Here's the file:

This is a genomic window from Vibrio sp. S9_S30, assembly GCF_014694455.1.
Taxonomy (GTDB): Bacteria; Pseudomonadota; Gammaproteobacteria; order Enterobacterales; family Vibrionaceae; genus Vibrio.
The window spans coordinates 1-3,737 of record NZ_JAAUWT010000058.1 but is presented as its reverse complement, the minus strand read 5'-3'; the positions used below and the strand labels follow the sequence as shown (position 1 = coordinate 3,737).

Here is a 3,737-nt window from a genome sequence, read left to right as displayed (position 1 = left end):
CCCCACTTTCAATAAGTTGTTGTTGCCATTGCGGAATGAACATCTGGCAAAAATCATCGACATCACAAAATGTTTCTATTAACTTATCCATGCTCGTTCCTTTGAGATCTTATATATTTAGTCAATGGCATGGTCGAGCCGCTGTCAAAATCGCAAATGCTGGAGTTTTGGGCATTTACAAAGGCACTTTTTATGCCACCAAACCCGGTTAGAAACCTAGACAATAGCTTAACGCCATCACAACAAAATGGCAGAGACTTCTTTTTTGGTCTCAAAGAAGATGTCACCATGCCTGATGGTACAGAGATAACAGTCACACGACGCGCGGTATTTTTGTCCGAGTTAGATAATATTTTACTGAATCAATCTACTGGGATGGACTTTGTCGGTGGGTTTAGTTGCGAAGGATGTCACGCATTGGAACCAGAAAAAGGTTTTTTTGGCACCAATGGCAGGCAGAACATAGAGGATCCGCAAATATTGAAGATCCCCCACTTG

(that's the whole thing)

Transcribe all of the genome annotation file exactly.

This is a genomic window from Vibrio sp. S9_S30, assembly GCF_014694455.1.
Taxonomy (GTDB): Bacteria; Pseudomonadota; Gammaproteobacteria; order Enterobacterales; family Vibrionaceae; genus Vibrio.
The window spans coordinates 1-3,737 of record NZ_JAAUWT010000058.1 but is presented as its reverse complement, the minus strand read 5'-3'; the positions used below and the strand labels follow the sequence as shown (position 1 = coordinate 3,737).

Here is a 3,737-nt window from a genome sequence, read left to right as displayed (position 1 = left end):
CCCCACTTTCAATAAGTTGTTGTTGCCATTGCGGAATGAACATCTGGCAAAAATCATCGACATCACAAAATGTTTCTATTAACTTATCCATGCTCGTTCCTTTGAGATCTTATATATTTAGTCAATGGCATGGTCGAGCCGCTGTCAAAATCGCAAATGCTGGAGTTTTGGGCATTTACAAAGGCACTTTTTATGCCACCAAACCCGGTTAGAAACCTAGACAATAGCTTAACGCCATCACAACAAAATGGCAGAGACTTCTTTTTTGGTCTCAAAGAAGATGTCACCATGCCTGATGGTACAGAGATAACAGTCACACGACGCGCGGTATTTTTGTCCGAGTTAGATAATATTTTACTGAATCAATCTACTGGGATGGACTTTGTCGGTGGGTTTAGTTGCGAAGGATGTCACGCATTGGAACCAGAAAAAGGTTTTTTTGGCACCAATGGCAGGCAGAACATAGAGGATCCGCAAATATTGAAGATCCCCCACTTG